Gordon Campbell | Parliament TV | Parliament Today | Video | Questions Of the Day | Search


Kevin Campbell's Maiden Speech


Kevin Campbell, Alliance MP

10 February 2000

Addington, Mr Speaker, is a small suburb in the Wigram Electorate within that great city of Christchurch, and Addington is where my story begins.

But before beginning I want to acknowledge the following:

I congratulate the Speaker on his election, and Helen Clark on being the first elected woman Prime Minister.

My river is the Waimakariri.

My mountain is Aoraki, the dominant peak among the Southern Alps.

My ancestors came to this land from Ireland.

The Campbells came directly to Addington making me a 4th generation Addingtonian.

The Cunneens settled at Broadfields marrying into the Ryans but my mother Eileen Cunneen arrived in Addington at age 7 years.

Mum and Dad both attended Sacred Heart Convent School as did my brother Francis and I. I am grateful for their love and nurturing in me my Catholic faith.

I pay tribute to the Sisters of the Missions and the Marist Brothers who educated me.

The Addington we grew up in had an interesting collection of social institutions that I have no doubt influenced my political thinking.

There was within that small suburb:

A prison An army barracks A psychiatric hospital Flour mill Sale yards A & P showgrounds Steel works Railway workshop

at which Dad worked Carmelite monastery ‘ (I am indebted to the Carmelites for their prayerful support over the years) Ours was the leading Catholic parish in ChCh diocese ‘ it served as our Marae Great socials at which Ray Columbus and the Invaders were regular performers The greatest Racetrack, in the southern hemisphere (which we ran around to get fit ‘ only when the horses weren’t on it!) Several sports clubs Three hotels And with a little geographic licence Mr Speaker, in Brougham Street there was an orphanage and a home for the elderly.

I’m sure you’ll agree that there was, in those institutions, a varied and vibrant Laboratory of Life giving us a sense of belonging and solidarity with those around us.

In that Laboratory Sir, I grew up with

a. A keen awareness

for the need for a decent society to adequately, compassionately and responsibly care for its mentally ill. Yet I witnessed as a lawyer over the past ten years, our mentally ill being paraded through the docks of our criminal courts like lambs to the slaughter, being sent to prisons instead of hospitals.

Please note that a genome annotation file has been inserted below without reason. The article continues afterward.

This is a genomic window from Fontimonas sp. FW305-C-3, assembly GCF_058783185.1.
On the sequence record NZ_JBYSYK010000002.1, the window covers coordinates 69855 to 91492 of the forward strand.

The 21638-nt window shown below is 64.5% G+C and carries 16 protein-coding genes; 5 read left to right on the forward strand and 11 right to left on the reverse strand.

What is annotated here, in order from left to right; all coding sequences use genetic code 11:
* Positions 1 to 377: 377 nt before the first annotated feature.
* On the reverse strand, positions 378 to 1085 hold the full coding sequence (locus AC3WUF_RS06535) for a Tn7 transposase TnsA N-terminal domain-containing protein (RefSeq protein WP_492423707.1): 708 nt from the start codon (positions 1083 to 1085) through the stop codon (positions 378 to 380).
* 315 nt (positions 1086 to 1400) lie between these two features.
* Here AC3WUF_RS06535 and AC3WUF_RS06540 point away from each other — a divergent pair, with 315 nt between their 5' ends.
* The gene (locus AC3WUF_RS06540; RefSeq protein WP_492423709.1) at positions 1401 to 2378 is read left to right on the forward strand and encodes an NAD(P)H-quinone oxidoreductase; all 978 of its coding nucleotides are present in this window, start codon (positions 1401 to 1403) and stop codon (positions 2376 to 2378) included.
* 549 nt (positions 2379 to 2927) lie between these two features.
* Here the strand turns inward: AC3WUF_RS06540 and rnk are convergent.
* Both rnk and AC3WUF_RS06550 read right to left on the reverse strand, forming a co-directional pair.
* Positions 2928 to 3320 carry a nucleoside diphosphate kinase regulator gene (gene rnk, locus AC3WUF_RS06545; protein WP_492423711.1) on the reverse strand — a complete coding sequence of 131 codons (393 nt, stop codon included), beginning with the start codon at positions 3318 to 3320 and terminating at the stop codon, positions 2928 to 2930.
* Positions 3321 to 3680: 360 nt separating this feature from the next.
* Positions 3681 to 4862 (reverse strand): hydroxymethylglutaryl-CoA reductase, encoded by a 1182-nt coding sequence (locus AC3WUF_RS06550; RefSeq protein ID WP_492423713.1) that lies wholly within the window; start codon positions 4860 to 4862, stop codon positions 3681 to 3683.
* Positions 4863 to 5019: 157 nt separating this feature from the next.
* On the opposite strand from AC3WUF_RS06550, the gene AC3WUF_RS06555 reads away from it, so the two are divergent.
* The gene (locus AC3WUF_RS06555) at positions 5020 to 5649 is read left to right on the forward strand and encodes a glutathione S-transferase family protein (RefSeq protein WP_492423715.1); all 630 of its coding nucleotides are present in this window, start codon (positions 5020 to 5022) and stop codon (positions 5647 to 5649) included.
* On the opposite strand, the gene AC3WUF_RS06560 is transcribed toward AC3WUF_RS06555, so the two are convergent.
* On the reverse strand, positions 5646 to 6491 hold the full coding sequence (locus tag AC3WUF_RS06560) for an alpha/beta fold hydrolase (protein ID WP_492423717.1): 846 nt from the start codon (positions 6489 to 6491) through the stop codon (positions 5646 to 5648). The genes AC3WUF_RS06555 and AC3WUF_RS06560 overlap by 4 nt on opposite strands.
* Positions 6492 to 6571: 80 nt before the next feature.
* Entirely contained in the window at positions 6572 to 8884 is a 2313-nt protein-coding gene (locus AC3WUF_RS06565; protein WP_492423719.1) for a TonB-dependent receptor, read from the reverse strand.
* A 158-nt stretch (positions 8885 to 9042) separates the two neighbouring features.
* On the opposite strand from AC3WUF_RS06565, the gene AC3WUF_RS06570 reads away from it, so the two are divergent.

b. In Addington I grew up with a keen awareness

That a State owned railway was not just about providing a rail network but also about providing apprenticeships for young New Zealanders -

* ensuring a pool of skilled engineers and tradespeople; * having a Minister directly accountable for safety standards, not faceless directors of foreign-owned companies.

c. There I grew up with a keen awareness

That prisoners are fellow human beings with problems that need addressing in a restorative way. We would not tolerate a health system that locks infected persons in an isolation unit, never treating the infection, hoping it will go away and eventually releasing the untreated person back into an infected area. Yet that is what we have been doing with our prison system.

d. Addington gave me a keen awareness

That all children deserve a fair go in life ‘ right through to tertiary training. Yet I have seen our youth lead the world in suicide rates and those trying to get a tertiary qualification are shackled with debts of $15,000 + upwards before they start their working lives.

e. Addington gave me a keen awareness

That our elderly are to be respected and cared for especially in debilitating and humiliating sickness. Yet as a lawyer I had elderly clients coming to me asking if I could put their homes and savings in Trust to save them from government confiscation just in case they got sick and required long-term hospital care.

Even in Addington Sir, I grew up with a constant reminder of the importance of agriculture to our NZ economy. Yet in the Taranaki King Country By-election I stood alone among the Parties, then in this House to stand against the MAI ‘ a stand against the sell-out of potentially all our industries including our important agricultural sector.

So it’s little wonder Mr Speaker, that from that Laboratory of Life I served in the NZ Police, studied for the Catholic priesthood, worked for a couple of years as a farm labourer and then studied and practised law.